Tinctura Colchici Seminis. U. S. (Br.) Tincture of Colchicum Seed. Tr. Colch. Sem. [Colchici Tinctura P. I.]

Botanical name: 

Related entries: Colchicum

"One hundred mils of Tincture of Colchicum Seed yields not less than 0.036 Gm. nor more than 0.044 Gm. of colchicine." U. S.

Tinctura Colchici, Br.; Tincture of Colchicum; Tinctura Colchici, U. S. 1890; Teinture (alcoole) de semenae de Colchique, Fr. Cod.: Tinctura Colchici, P. G.; Zeitlosentinktur, G.; Tintura alcoholica de colquico, Sp.

"Colchicum Seed, in No. 50 powder, one hundred grammes [or 3 ounces av., 231 grains], to make about one thousand mils [or 33 fluid-ounces, 6½ fluidrachms]. Prepare a Tincture by Type Process P, as modified for assayed tinctures, using a mixture of three volumes of alcohol and two volumes of water as the menstruum and adjusting the volume of the finished Tincture so that each one hundred mils contains 0.04 Gm. of colchicine." U. S.

"Colchicum Seeds, in No. 30 powder, 100 grammes; Alcohol (70 per cent.), sufficient to produce 1000 millilitres. Moisten the powder with fifty millilitres of the Alcohol, and complete the percolation process. This Tincture is of approximately the same strength as the Tinctura Colchici of the International Agreement, and is of one-half the strength of the corresponding preparation of the British Pharmacopoeia, 1898." Br.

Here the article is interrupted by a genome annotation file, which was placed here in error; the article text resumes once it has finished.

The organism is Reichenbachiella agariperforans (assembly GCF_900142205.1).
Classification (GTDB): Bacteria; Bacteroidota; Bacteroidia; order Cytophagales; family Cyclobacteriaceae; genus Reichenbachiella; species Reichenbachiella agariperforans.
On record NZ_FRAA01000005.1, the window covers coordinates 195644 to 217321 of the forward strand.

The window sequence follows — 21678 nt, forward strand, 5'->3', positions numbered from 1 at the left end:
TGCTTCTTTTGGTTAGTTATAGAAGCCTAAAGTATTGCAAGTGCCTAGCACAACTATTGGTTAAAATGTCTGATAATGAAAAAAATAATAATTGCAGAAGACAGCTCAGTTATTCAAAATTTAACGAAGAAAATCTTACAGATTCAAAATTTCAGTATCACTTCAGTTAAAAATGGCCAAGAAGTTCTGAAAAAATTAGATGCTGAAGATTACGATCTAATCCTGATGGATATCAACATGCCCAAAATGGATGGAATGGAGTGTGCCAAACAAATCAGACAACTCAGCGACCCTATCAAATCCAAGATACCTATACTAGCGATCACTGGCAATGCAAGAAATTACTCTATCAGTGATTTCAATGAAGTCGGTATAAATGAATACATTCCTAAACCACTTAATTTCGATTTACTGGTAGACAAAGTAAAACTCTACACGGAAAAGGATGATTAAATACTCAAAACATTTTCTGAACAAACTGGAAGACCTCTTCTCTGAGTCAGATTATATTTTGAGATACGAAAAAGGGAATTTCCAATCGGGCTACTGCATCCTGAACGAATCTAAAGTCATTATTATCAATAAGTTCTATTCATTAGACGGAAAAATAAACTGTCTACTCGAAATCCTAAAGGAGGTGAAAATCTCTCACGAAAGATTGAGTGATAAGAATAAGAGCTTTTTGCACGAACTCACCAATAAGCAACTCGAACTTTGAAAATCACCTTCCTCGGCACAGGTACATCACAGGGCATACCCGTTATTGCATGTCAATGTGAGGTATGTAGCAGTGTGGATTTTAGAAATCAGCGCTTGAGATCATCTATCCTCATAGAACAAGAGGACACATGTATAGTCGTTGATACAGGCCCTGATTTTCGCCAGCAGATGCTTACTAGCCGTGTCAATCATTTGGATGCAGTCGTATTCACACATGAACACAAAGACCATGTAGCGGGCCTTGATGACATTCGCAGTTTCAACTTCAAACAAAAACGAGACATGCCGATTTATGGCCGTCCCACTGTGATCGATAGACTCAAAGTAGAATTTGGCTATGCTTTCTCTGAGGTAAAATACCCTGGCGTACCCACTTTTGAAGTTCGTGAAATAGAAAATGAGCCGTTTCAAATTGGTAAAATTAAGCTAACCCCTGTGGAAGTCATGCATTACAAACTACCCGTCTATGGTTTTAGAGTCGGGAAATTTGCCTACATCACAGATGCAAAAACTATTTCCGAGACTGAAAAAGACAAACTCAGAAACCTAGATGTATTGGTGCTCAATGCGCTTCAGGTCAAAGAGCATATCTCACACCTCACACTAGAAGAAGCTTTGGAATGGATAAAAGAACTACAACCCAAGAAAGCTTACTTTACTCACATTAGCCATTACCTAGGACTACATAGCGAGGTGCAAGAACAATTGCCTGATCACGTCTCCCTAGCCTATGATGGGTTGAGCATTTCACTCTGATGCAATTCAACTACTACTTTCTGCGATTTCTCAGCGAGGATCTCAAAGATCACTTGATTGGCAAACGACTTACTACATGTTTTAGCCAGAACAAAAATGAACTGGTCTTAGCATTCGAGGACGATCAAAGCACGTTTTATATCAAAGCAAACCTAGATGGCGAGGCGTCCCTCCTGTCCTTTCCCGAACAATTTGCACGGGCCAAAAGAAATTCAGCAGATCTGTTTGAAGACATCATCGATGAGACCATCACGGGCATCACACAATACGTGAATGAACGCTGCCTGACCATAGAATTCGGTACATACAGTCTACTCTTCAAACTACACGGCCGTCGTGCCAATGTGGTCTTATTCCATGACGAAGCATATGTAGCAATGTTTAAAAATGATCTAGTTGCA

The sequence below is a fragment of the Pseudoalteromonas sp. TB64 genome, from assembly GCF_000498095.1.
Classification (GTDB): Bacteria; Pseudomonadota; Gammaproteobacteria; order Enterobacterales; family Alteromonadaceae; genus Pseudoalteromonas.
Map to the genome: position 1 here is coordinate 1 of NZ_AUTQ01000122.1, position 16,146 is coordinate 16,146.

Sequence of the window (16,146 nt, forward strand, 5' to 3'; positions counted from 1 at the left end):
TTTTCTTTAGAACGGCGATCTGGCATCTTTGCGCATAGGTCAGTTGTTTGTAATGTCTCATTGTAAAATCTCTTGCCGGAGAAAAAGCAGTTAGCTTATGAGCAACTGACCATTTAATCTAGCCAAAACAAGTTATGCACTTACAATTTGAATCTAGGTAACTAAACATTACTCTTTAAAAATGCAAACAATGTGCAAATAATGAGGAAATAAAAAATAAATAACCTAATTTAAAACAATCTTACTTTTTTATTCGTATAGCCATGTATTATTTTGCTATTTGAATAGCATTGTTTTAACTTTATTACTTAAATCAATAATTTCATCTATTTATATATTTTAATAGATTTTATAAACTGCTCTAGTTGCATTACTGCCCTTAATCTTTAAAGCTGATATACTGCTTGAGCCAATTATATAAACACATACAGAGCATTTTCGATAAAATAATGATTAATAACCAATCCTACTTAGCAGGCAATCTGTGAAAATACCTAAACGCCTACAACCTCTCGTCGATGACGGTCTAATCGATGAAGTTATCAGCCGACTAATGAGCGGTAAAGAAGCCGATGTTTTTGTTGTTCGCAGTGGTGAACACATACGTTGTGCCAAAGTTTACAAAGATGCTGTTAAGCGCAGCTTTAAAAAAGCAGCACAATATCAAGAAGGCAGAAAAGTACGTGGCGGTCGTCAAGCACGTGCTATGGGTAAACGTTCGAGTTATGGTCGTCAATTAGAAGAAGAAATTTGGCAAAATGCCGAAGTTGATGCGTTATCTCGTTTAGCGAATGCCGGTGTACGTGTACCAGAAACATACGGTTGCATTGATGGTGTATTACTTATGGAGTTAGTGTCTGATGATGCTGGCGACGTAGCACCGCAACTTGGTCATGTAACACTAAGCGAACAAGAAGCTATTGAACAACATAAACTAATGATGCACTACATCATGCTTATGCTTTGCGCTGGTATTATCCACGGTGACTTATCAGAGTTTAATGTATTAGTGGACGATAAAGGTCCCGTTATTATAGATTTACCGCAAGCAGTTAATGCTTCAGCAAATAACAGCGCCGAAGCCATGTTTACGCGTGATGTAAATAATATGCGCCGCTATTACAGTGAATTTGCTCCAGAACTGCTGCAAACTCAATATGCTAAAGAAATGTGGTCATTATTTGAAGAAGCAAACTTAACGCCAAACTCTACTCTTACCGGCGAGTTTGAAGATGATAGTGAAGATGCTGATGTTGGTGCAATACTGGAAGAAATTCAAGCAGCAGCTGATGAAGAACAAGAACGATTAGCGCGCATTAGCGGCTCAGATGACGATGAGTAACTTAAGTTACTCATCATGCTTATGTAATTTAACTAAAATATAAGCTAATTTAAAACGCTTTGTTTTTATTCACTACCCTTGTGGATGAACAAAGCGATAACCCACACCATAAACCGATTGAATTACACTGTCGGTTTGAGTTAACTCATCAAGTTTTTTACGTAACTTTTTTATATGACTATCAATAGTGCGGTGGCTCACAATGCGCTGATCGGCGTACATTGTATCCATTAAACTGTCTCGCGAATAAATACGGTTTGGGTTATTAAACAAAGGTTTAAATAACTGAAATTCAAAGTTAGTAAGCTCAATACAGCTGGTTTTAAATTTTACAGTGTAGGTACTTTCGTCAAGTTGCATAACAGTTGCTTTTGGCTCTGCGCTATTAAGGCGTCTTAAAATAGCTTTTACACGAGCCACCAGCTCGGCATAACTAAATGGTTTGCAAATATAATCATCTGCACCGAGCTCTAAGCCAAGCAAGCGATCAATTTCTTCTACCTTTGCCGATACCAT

The strength of this tincture was lowered to 10 Gm. per 100 mils in the U. S. P. VIII and IX to comply with the rule adopted for potent tinctures. An assay process was also appended.

It was at one time supposed that the tincture was quite as effective made from the unbruised as from the bruised seeds, but the opinion has been shown to be erroneous. (A. J. P., xxvi, 120.) See also a paper by N. Rosenwasser, Ibid., 1877, 436. Subsequently L. I. Morris showed that if the whole seeds were digested with hot diluted alcohol they could be perfectly exhausted. (A. J. P., 1881, p. 6.) Maisch recommended, as a convenient method of comminuting the seeds, to macerate them for two or three days in a portion of the menstruum, then to remove them and bruise them in a clean iron mortar, taking care that none of the menstruum or of the seeds should be wasted. (A. J. P., xxviii, 514.)

This tincture possesses the properties of colchicum, and may be given whenever that medicine is indicated, but the fluidextract, containing less alcohol, is generally preferred.

Dose, from fifteen to thirty minims (0.9-1.8 mils), to be repeated with caution.

The Dispensatory of the United States of America, 1918, was edited by Joseph P. Remington, Horatio C. Wood and others.